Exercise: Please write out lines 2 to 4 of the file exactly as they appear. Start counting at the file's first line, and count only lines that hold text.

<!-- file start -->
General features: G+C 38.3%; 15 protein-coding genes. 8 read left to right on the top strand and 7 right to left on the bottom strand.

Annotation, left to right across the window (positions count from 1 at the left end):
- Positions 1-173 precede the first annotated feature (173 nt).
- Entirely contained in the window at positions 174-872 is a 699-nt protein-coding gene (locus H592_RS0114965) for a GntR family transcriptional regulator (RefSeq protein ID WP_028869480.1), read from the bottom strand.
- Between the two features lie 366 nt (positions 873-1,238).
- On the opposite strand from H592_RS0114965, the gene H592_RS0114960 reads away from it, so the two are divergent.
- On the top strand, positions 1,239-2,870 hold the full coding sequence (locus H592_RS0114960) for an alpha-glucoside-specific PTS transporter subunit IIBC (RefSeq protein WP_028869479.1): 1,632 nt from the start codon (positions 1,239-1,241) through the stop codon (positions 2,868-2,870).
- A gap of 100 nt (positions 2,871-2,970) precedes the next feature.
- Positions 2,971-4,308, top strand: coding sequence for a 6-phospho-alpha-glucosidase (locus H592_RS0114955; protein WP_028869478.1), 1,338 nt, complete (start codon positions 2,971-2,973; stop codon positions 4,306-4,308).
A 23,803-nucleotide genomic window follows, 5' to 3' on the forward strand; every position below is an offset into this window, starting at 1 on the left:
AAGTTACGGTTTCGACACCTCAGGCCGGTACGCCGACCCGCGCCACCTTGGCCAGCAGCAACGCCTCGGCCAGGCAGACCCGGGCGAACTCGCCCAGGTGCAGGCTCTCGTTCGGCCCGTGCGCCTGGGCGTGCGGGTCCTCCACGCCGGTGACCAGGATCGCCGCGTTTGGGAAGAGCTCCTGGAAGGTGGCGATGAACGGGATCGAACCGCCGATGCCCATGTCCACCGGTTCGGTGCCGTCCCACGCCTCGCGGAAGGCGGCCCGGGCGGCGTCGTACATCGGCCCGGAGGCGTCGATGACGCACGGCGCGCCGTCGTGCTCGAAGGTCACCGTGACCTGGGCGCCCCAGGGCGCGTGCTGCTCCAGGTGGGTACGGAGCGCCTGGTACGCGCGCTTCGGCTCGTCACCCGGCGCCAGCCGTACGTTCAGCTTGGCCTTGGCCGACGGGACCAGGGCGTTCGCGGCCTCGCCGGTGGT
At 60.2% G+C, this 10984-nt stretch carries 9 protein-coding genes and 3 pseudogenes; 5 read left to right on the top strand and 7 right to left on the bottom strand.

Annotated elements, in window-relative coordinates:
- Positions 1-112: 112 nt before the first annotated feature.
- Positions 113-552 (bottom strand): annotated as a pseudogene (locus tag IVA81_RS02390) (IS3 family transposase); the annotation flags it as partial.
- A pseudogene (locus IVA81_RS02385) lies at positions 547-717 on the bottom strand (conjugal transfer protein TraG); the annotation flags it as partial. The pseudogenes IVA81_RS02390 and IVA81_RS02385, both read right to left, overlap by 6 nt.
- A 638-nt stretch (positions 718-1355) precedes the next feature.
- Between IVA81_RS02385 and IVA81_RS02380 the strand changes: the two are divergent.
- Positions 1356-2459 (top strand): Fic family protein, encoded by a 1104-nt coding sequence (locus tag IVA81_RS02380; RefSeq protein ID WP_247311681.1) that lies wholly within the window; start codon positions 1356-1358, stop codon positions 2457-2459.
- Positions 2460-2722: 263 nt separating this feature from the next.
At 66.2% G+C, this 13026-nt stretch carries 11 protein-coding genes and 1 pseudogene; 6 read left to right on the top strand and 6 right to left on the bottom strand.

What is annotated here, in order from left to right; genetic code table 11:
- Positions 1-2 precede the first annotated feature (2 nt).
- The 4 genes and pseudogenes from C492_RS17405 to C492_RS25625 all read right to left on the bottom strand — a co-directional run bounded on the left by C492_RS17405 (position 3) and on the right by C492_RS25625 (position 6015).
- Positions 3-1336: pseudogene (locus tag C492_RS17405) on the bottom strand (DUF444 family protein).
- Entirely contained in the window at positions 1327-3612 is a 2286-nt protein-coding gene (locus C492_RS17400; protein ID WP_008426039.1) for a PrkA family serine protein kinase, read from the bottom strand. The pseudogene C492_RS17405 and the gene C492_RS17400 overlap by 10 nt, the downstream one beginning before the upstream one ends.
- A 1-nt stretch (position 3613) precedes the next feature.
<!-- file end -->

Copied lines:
Annotation, left to right across the window (positions count from 1 at the left end):
- Positions 1-173 precede the first annotated feature (173 nt).
- Entirely contained in the window at positions 174-872 is a 699-nt protein-coding gene (locus H592_RS0114965) for a GntR family transcriptional regulator (RefSeq protein ID WP_028869480.1), read from the bottom strand.